Omaha-based independent power producer Tenaska is in the early stages of development for a 900-MW, natural gas, combined-cycle power plant in Shelby County, Ind.
The company said Dec. 13 it is evaluating a 98-acre site in Morristown, Ind., where it hopes to build, own and operate the plant, which is expected to cost $500m to construct. Commercial operation is targeted for 2017.
Tenaska Development Director Helen Manroe made the announcement during a presentation at a regular meeting of the Morristown Town Council on Dec. 12. The project will be known as the Tenaska Blue River Generating Station.
“We looked at several possible locations in Indiana, and Morristown has the right mix of access to electric transmission and natural gas, along with a welcoming community,” Manroe said. “Potential customers’ need for electricity and the price we can offer to them will ultimately determine whether the plant can move forward, but we are confident we have a great site to market.”
Tenaska said in a news release that it has obtained an option on the site in the Morristown Industrial Park in northeastern Shelby County, approximately 25 miles southeast of Indianapolis.
The industrial park is located near Interstates 74 and 70 and also has rail service, according to a website operated by the Shelby County Development Corp.
As conceived, the plant could be capable of producing up to 900 MW of electricity, enough capacity to power approximately 900,000 homes in the region, although the final size and configuration of the plant will be based on customer need. Construction could begin as early as 2014, with commercial operation as early as 2017.
Tenaska said the power plant could result in 600-to-700 temporary jobs during peak construction and 25 full-time jobs connected with operation of the plant.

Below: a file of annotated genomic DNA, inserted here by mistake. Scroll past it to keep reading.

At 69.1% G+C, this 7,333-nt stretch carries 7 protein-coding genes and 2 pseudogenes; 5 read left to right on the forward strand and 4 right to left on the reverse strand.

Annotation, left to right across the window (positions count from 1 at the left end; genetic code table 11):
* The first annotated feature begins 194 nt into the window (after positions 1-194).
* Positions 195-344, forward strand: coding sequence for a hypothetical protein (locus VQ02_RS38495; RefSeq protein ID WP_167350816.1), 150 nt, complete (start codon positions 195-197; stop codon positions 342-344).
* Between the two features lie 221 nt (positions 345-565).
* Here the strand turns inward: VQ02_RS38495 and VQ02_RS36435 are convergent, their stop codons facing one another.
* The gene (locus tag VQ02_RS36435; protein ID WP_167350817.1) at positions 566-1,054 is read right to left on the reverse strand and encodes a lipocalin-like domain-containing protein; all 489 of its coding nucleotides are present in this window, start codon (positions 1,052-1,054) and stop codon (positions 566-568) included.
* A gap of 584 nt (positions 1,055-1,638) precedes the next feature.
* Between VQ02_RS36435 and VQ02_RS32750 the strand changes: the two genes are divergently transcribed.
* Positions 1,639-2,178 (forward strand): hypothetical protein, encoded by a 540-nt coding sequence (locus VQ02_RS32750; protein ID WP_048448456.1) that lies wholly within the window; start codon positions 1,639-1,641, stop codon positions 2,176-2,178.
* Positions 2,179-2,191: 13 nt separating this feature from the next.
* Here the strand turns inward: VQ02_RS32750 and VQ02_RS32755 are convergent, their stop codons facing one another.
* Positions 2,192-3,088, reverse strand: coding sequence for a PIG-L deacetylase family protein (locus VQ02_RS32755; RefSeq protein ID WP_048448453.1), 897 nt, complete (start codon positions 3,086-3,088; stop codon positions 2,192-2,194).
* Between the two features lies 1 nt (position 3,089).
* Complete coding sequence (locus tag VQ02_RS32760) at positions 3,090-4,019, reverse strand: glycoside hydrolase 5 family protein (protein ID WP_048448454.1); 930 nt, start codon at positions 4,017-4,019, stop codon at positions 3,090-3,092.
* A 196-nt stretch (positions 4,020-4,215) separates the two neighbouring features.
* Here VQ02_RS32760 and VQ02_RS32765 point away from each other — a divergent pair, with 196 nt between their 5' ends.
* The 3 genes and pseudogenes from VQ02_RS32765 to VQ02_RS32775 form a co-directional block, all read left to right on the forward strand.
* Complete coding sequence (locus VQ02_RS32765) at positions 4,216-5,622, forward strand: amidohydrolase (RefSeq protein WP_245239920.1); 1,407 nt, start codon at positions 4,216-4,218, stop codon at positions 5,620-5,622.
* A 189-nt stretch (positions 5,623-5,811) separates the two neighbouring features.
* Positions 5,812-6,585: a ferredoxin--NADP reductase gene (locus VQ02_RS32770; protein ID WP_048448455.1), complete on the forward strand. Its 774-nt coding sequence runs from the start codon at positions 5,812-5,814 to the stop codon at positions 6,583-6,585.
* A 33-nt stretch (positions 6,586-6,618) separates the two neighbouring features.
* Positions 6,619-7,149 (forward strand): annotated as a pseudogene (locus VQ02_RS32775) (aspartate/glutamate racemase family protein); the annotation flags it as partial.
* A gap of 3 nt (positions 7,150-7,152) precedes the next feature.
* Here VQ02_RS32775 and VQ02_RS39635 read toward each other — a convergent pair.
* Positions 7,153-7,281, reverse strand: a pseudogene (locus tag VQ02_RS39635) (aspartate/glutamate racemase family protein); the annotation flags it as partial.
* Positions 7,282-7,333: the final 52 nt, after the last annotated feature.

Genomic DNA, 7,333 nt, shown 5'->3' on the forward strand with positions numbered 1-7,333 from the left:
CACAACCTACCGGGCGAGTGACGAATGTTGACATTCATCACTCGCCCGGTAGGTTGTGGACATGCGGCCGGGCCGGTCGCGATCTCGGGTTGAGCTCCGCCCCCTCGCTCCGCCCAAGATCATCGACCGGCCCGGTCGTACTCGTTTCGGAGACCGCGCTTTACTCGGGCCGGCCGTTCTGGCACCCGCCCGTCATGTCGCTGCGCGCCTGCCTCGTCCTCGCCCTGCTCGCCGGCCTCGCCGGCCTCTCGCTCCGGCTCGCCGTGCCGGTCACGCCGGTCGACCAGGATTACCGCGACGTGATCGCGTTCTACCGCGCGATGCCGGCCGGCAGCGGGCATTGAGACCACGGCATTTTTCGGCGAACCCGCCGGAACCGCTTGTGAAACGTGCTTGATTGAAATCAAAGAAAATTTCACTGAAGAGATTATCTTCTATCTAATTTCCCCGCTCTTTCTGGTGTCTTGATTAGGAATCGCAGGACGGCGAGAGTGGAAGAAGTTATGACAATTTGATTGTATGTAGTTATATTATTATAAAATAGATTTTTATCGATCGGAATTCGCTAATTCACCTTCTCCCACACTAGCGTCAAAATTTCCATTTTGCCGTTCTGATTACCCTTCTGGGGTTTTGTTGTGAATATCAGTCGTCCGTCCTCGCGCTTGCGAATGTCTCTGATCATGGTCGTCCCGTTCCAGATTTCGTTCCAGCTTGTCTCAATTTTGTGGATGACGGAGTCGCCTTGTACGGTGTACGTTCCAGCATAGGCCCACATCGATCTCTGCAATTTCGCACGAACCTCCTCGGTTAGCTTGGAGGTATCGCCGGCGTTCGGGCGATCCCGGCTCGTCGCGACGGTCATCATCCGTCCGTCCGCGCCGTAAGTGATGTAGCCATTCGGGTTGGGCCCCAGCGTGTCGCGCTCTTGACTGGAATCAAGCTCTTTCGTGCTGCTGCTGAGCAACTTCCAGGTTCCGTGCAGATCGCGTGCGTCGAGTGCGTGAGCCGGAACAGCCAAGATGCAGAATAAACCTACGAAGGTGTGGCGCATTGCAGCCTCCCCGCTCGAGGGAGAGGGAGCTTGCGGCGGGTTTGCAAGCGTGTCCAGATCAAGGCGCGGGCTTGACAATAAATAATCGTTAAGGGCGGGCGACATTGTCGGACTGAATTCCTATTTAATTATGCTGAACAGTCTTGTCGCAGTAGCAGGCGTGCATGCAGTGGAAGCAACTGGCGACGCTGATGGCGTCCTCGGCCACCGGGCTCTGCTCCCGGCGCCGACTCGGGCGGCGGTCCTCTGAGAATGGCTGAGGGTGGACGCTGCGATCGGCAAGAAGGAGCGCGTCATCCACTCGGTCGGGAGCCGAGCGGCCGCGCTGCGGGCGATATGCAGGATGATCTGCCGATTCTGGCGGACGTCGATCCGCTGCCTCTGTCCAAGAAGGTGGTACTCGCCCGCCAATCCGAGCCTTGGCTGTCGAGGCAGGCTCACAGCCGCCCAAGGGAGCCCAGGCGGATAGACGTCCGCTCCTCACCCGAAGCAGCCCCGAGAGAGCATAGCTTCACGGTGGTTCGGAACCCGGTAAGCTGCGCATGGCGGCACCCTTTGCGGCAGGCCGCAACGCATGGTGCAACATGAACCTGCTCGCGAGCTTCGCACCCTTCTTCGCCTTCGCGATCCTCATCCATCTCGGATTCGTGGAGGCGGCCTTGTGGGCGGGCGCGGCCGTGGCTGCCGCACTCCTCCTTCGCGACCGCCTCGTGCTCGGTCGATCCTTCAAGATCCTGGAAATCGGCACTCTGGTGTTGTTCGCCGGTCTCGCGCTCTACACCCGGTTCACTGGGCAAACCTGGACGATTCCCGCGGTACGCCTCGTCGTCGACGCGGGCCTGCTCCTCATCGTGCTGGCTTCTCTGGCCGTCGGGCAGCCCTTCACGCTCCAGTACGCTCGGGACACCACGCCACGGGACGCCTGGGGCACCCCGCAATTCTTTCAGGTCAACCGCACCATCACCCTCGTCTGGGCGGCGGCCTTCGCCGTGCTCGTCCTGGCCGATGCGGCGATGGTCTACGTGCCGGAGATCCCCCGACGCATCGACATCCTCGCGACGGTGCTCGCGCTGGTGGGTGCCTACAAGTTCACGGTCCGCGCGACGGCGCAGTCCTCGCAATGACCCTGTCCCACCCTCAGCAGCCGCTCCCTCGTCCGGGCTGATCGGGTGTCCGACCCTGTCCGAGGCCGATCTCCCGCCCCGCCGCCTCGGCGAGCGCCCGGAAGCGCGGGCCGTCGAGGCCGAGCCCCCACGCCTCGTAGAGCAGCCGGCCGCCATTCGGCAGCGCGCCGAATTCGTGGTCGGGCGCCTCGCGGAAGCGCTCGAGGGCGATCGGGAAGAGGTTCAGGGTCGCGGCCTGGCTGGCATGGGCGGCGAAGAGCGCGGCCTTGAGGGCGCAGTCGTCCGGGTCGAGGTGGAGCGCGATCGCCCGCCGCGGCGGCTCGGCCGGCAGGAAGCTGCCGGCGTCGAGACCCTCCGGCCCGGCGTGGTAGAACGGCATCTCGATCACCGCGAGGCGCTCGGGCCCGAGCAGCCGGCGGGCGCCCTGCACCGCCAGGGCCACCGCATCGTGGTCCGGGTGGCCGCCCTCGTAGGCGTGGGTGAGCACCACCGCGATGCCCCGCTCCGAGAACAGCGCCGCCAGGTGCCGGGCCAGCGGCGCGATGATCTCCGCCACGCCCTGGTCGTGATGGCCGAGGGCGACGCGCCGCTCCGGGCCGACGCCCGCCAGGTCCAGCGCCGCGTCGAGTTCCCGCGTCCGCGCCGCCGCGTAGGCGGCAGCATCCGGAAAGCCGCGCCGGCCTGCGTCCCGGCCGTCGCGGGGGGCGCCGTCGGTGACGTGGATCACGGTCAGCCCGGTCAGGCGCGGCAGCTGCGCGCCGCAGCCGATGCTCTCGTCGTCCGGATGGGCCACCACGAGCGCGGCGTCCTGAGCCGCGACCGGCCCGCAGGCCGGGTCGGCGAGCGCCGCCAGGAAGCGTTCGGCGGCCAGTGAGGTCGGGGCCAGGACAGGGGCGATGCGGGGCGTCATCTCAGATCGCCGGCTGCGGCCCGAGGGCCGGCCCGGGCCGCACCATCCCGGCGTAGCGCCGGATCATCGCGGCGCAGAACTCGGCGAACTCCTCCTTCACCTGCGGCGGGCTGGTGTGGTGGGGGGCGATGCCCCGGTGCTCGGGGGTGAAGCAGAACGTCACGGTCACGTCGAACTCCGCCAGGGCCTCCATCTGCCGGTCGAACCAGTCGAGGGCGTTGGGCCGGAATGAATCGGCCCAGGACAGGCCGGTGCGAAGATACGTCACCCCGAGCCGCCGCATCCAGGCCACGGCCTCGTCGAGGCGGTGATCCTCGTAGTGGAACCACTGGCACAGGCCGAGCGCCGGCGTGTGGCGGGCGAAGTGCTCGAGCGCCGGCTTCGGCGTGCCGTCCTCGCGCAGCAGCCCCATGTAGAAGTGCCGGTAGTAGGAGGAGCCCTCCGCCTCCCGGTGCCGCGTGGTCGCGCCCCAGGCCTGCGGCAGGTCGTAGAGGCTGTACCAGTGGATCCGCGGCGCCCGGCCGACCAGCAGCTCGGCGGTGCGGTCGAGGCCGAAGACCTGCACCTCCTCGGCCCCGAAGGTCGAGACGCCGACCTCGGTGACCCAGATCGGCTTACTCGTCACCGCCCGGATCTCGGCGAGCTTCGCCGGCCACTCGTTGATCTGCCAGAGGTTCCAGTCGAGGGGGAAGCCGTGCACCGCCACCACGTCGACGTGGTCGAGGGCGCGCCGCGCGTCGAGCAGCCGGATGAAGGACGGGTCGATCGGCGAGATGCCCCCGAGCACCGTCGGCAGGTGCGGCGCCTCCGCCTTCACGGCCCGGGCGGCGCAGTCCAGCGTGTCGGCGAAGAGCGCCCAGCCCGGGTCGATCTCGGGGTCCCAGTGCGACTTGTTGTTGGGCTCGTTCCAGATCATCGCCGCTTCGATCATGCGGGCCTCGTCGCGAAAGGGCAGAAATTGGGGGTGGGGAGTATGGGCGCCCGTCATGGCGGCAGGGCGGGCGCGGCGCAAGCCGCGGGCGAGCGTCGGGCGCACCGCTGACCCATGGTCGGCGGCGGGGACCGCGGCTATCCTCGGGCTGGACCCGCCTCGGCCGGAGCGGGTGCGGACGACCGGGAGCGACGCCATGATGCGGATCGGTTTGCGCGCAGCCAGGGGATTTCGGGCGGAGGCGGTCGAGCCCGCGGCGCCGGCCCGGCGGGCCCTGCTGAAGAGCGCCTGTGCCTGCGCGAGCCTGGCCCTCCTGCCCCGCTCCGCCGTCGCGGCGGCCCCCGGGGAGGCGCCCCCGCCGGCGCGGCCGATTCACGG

In combined-cycle facilities, the heat and energy produced by the combustion of natural gas drives turbine-generator sets to produce electricity. The exhaust heat from the gas turbine-generator sets is used to produce steam, which drives a steam turbine-generator set to produce more electricity without using additional fuel.
Tenaska said that between 11,000 to 16,000 MW of coal-fired generation is expected to retire by 2016, according to a Brattle Group report.
“The region is in need of highly efficient, clean natural gas-fueled power plants to replace retiring coal-fueled capacity and meet future energy demands,” Manroe said. “Morristown is uniquely situated to answer that need and draw significant economic benefits at the same time.”
Tenaska has developed 16 combined-cycle plants during its 25-year history. It currently oversees operations of 14 plants with a total generating capacity of about 11,000 MW.
Tenaska also said that it has retained local businessman Brent Fuchs, who is also a former Shelby County elected official to act as a local liaison for the power plant project.
Tenaska’s website indicates that it is currently pursuing plans for natural gas-fueled power plants in Lebanon County, Pa., and Westmoreland County, Pa.
Puget Sound Energy (PSE) announced Nov. 15 that it had purchased a 270-MW gas plant from Tenaska Washington Partners, L.P. That project is located in northwest Washington, near Ferndale.